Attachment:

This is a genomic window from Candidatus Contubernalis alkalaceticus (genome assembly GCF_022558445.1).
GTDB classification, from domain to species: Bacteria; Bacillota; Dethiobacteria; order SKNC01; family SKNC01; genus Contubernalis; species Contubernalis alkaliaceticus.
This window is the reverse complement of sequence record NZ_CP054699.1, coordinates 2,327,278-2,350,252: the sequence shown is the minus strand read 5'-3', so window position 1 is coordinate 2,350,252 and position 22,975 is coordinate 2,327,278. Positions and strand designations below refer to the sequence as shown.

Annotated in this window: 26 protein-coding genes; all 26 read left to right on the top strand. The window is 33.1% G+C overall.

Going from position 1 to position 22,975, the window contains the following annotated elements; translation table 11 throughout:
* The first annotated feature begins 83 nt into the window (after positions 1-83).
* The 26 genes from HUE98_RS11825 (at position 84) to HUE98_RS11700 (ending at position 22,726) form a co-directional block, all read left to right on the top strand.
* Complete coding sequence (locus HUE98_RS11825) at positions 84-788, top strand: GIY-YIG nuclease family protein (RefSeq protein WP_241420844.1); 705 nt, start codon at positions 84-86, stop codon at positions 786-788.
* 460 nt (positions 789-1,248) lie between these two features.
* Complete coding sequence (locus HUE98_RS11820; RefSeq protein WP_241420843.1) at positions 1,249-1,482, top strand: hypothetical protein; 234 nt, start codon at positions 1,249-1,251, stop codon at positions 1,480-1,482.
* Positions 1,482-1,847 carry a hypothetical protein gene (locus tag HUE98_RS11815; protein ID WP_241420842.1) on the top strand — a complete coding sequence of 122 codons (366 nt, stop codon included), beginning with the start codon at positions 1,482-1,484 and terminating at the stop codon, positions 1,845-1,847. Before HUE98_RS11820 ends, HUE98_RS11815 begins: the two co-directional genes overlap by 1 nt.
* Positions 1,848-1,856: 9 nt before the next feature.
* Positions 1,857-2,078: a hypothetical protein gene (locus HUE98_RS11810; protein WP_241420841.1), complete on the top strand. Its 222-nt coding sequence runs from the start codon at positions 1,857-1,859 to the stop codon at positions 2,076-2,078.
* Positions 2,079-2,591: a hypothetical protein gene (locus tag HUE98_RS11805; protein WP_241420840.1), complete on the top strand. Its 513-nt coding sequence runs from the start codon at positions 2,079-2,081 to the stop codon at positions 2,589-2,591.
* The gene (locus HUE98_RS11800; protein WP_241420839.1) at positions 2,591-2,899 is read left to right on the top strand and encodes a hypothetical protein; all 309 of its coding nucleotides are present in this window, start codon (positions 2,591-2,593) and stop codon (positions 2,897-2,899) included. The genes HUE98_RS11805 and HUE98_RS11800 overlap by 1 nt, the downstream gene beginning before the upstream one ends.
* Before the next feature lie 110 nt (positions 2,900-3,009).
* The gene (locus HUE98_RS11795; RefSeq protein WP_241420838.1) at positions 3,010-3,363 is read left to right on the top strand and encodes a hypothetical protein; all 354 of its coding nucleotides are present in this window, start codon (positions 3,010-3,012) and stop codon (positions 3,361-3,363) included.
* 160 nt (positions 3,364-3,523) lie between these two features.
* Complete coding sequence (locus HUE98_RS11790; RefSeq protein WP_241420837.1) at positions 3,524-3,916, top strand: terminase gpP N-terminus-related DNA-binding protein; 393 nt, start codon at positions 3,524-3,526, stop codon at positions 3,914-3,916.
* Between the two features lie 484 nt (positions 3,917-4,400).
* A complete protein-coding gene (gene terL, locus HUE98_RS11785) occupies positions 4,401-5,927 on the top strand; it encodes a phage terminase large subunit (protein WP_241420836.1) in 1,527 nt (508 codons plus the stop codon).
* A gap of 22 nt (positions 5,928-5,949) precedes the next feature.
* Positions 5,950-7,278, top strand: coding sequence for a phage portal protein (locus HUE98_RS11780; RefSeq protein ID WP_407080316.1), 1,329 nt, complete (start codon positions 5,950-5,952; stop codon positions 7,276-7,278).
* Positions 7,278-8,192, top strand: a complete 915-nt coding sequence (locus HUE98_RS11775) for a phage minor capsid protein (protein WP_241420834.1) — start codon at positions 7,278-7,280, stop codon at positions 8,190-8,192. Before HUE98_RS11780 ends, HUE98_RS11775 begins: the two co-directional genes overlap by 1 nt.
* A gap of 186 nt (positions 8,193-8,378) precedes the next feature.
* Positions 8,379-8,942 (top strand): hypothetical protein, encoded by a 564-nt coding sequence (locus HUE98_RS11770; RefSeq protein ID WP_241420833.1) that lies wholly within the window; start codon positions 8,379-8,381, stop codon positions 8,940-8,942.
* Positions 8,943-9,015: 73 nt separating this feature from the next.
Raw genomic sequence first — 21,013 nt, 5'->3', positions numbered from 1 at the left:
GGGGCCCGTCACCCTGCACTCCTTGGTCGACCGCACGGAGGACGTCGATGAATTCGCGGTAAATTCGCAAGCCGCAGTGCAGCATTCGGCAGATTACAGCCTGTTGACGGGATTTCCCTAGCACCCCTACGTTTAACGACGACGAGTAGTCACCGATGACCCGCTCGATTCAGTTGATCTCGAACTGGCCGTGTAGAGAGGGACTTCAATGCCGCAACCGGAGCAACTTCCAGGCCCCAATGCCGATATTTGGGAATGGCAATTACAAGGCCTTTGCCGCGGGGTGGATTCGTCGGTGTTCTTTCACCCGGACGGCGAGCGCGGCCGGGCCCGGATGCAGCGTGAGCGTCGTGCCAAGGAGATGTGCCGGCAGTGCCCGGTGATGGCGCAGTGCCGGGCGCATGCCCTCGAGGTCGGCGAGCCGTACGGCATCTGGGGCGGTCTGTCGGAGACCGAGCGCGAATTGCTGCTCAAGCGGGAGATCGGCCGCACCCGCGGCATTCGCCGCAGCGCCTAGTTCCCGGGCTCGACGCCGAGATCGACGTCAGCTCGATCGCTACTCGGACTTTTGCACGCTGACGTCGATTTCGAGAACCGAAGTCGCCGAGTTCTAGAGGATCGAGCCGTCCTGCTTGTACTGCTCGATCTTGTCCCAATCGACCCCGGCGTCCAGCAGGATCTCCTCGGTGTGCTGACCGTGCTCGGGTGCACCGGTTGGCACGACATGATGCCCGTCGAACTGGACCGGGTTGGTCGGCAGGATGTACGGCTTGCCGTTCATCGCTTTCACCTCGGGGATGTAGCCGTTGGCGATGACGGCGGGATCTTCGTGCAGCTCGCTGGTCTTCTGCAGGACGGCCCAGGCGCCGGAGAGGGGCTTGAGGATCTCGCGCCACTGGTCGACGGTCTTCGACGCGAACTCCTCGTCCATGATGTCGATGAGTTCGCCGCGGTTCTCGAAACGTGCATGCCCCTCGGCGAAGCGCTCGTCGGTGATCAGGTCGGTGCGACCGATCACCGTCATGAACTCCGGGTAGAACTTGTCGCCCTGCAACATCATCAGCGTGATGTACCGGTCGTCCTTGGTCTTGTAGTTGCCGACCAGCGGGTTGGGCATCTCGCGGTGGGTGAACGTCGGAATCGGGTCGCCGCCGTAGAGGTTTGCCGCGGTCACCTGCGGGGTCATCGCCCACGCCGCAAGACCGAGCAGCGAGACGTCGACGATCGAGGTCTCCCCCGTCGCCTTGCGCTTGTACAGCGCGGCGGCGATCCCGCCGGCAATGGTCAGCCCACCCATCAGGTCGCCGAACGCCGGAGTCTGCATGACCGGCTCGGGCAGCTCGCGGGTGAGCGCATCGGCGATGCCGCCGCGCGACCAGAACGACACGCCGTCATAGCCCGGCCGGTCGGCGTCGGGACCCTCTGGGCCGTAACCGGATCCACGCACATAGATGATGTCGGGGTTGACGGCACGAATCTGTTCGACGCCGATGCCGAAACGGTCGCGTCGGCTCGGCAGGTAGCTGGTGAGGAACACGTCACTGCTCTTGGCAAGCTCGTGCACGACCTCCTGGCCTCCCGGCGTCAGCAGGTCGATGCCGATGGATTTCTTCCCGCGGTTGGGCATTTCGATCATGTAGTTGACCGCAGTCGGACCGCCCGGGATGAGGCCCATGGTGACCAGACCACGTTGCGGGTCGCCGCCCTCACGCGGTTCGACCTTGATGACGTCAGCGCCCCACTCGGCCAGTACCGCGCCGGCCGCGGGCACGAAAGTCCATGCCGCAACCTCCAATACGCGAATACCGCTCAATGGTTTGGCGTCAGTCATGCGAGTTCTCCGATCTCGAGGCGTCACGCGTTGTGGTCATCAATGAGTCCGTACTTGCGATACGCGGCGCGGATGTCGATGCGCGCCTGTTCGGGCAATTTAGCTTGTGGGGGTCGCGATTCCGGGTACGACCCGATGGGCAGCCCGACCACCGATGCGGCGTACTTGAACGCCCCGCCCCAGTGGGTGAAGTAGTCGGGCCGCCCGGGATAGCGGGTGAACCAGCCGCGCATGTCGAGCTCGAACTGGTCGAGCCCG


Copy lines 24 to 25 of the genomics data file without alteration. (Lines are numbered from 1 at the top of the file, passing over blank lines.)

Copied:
* Positions 7,278-8,192, top strand: a complete 915-nt coding sequence (locus HUE98_RS11775) for a phage minor capsid protein (protein WP_241420834.1) — start codon at positions 7,278-7,280, stop codon at positions 8,190-8,192. Before HUE98_RS11780 ends, HUE98_RS11775 begins: the two co-directional genes overlap by 1 nt.
* A gap of 186 nt (positions 8,193-8,378) precedes the next feature.